I see I’ve neglected to mention how the fourth among us fit into all this. Of course, from fairly early on in our correspondence, I’d learned of Charlie’s nearly twenty-year marriage to Wah, of her lectureship position in Asian studies at his university, and of her one book, a work of nonfiction that told the story of a girl sold by her Burmese family to Malaysian child traffickers before her eventual transfer to the United States as an adolescent refugee. I’ll admit that I frequently found myself violating my googling policy in those days, and I soon learned that Wah’s prose (ignored in the few critical reviews of her book that I found online) revealed a certain intellect, whereas her author portrait displayed all the features of dependency and insecurity that my feminism urges me to decry: the wide, wounded gaze; the helpless fragility. Other online photographs showed her clutching at a thin, lost-looking girl: this was Htet, the subject of her book and, as Charlie told me, their now fifteen-year-old adopted daughter, “the fixed point of Wah’s life.” In a sense, it was because of Charlie’s obligation to this relatively new familial arrangement, if not specifically to Htet or Wah, that I began to accept invitations to speak in California—that is, to give the kind of paid public readings and lectures there that since my marriage to Milton I’d had the privilege of generally turning down. You see, Milton and I were both eager to spend time with Charlie, who claimed to be able to get away only when a conference took him east. So it was that for a short period, Milton and I became regular houseguests at the Craftsman that Wah had meticulously restored in their rapidly gentrifying neighborhood in urban L.A.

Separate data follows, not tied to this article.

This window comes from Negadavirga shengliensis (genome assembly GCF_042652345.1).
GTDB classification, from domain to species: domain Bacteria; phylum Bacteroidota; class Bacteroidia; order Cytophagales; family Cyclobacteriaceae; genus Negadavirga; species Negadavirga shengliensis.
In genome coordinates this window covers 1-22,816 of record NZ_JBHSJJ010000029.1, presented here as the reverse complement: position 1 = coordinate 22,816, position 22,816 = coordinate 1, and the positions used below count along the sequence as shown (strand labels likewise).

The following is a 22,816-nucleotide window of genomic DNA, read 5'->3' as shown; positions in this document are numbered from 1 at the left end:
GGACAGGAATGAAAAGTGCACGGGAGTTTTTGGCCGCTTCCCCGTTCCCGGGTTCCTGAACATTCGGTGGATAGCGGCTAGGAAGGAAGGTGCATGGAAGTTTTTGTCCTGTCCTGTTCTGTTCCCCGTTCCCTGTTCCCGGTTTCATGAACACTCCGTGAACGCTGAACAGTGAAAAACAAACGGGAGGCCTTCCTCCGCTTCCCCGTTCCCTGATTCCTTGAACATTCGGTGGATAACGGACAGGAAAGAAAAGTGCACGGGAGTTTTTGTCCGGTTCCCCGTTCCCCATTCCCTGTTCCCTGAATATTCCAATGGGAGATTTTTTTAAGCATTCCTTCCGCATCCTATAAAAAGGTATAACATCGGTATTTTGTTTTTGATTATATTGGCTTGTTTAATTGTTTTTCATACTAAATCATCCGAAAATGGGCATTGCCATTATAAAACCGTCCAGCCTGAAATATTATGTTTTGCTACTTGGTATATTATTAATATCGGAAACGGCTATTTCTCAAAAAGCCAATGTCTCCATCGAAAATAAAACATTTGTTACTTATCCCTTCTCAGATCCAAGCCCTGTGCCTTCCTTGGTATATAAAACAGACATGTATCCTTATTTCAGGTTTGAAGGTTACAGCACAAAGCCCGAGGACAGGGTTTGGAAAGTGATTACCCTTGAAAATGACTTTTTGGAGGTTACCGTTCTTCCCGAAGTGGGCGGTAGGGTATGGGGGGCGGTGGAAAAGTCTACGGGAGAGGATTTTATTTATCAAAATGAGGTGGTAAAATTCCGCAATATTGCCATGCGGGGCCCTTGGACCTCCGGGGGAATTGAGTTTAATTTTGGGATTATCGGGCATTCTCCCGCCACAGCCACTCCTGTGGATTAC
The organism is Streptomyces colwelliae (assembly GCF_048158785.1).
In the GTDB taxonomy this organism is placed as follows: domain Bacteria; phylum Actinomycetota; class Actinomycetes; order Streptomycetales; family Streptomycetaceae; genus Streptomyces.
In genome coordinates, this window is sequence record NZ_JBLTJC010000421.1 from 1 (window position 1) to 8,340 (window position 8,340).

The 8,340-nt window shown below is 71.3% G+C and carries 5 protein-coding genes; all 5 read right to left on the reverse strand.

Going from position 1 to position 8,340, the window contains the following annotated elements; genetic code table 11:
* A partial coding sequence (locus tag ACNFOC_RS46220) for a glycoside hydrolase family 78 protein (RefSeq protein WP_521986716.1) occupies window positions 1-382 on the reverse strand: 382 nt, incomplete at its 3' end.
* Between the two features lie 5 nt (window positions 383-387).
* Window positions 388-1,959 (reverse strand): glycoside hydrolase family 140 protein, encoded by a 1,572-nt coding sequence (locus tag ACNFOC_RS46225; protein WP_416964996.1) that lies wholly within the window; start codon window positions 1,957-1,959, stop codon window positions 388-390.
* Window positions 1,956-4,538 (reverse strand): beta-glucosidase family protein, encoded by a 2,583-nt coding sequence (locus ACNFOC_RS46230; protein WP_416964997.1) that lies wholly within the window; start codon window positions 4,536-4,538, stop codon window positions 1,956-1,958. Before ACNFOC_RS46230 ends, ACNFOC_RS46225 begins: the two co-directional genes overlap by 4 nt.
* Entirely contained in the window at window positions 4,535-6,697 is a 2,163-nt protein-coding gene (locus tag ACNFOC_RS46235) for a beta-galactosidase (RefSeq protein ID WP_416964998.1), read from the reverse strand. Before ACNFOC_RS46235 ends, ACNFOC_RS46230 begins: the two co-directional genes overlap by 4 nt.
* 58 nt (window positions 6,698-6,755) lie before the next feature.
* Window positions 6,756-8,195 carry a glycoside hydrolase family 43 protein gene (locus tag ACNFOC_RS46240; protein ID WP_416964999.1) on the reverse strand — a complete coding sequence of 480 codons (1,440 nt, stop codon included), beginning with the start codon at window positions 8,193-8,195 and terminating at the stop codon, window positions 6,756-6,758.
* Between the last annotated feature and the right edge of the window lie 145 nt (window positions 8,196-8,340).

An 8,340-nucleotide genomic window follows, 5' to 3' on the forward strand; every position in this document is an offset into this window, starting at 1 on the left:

Let me skip ahead, for a moment, to give you a picture of what life looked like then, when we were all briefly settled into this domestic scene; I mean, when Milton and I stayed at the Craftsman over the course of three or four visits, and Charlie and Wah took care to host various dinner parties for us, and Wah seemed always to be hovering at the edges of things, floating from room to room in one of her too-floral dresses while administering to our needs—unless she was attending to Htet, who only ever emerged to make some claim on her time. With all her capable subservience and her tolerance of the girl, it was almost as though Wah wanted to prove a point: that she was alone, not just in the production of hostessing or parenting, but in the production of their shared life, and that her aloneness both explained her tragedy as Charlie’s wife and ennobled her, for she was strong enough to bear it. But I’m getting ahead of myself, referring to Charlie’s difficulties with Wah and the girl, when what I want is to give a glimpse of how things looked before all the trouble between us got going.
Excerpted from My Nemesis © 2023 by Charmaine Craig. Reprinted with the permission of the publisher, Grove Press, an imprint of Grove Atlantic, Inc. All rights reserved.